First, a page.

Just as there is a reason a 2-door Kia costs less than a 2-door Honda, a Tameron will save you plenty over a Canon lens, my advice would be to dump it over on the Fred Miranda site and if you can't afford a new premium brand lens, you can pick up a decent used one there as well...

CHEERS!
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Re: how far does the kit lens take you
Old 09-18-2008, 02:41 PM   #7 (permalink)
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Quote:
Originally Posted by PerKr View Post
my problem is when I compare pictures taken with my kit lens with pictures taken with my Tamron 70-300/4-5.6 the pics from the kit lens look dull, uninspiring. Might be just me not being able to make use of the shorter focal lengths, I'm not sure.
As you compare images take note of the f-stop used. Sometimes the cheaper glass will give some good pics, but only from say f8, or f11, etc.
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Re: how far does the kit lens take you
Old 09-25-2008, 03:31 PM   #8 (permalink)
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Quote:
Originally Posted by stevenD View Post
Now what fun would that be for us old timers?
yeah, I keep forgetting how much you guys love answering my dumb questions
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Re: how far does the kit lens take you
Old 09-26-2008, 09:07 AM   #9 (permalink)
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My Olympus 14-45 f/3.5-5.6, 40-150 f/3.5-4.5, and 35mm f/3.5 macro lenses are great and I use all three equally. That said I'd like to have a faster standard and tele zoom, but the funds aren't there at the moment. So I'll just maximize what I have.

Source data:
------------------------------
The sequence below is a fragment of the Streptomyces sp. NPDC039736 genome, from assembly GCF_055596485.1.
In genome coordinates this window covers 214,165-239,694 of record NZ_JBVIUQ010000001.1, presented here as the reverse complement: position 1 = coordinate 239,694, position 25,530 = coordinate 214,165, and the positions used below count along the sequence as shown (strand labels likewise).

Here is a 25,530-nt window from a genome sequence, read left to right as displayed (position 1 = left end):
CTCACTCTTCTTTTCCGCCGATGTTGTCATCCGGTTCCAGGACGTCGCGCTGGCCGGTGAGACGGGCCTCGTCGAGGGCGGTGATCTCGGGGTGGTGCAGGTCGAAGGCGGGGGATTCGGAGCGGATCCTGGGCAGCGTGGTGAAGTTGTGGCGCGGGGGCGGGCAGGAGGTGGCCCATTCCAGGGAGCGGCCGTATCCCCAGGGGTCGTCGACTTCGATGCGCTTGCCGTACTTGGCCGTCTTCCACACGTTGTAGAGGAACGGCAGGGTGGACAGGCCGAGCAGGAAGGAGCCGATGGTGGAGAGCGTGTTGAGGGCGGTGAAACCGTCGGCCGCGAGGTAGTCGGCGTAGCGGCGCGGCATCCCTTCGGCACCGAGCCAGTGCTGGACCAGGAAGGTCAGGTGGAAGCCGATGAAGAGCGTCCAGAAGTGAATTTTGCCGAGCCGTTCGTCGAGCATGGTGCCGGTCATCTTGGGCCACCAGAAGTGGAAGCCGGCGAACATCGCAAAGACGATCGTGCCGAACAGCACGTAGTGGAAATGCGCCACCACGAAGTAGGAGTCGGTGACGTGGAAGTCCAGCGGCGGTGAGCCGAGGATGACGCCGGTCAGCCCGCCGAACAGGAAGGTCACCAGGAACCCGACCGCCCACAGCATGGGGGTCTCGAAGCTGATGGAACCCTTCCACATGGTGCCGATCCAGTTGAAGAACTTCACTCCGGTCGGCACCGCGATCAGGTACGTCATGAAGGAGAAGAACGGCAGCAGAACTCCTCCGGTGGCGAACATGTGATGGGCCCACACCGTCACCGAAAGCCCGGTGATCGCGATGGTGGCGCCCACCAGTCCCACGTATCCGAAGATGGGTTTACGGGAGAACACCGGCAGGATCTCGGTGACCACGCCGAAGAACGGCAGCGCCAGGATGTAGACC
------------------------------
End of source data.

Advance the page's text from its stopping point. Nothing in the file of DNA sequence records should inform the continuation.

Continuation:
JW
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Re: how far does the kit lens take you
Old 10-03-2008, 01:25 AM   #10 (permalink)
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Quote:
Originally Posted by David_L_Brown View Post
One of the most respected shooters on this site is JimmyD and he seems to shoot quite a bit with the Canon 28-135 lens.
Thanks for the kind words, David. And you're right, I often use my Canon 28-135 IS USM. It's my all-purpose utility lens. For the money--a bit over $400--I think it's the best, most versatile, non "L" lens Canon makes. It's also pretty damn sharp and ruggedly built! I've shot a bunch of times with the 24-105 f/4 IS "L" (the 28-135's upscale cousin) and, frankly, I didn't see that much difference in the images.

Sure, I'd love to have some expensive "L" glass. Buying a 70-200 f/2.8 IS "L" is definitely on my To Buy list as is the 135 f/2 "L" prime. (The ultimate, small format portrait lens, IMO.) I could also use a high-end wide angle. But ya know what? It seems every time I turn around there's more stuff I need to buy: from lighting to grip to video gear to computer stuff to expendables to whatever. So, where I'm at now, if I need something for a specific job, e.g., better glass, I rent it. I'm trying to stay more focused on earning rather than spending. If I absolutely need something to earn, I'll buy it. If not, I make do with what I have. After all, no one's gonna bail me out if my finances hit the fan. And it seems they hit that fan often enough!

For those with plenty of FU money, I say buy the best glass... if you're a Canon user, buy Canon glass. In fact, I'd recommend spending on glass before spending on the latest and greatest body. Oh yeah, buy lighting as well. It doesn't have to be the most expensive lighting... just good quality stuff that keeps color temp, has adjustable output, and recycles fast. And BTW, if you're mostly shooting portraits or glamour, you don't need a really powerful light source. Anything over 500ws or 800ws is a waste of watt seconds for most of what you'll ever shoot. If you need more lighting power for a specific shoot, rent it. (Assuming you live somewhere where you can do that.)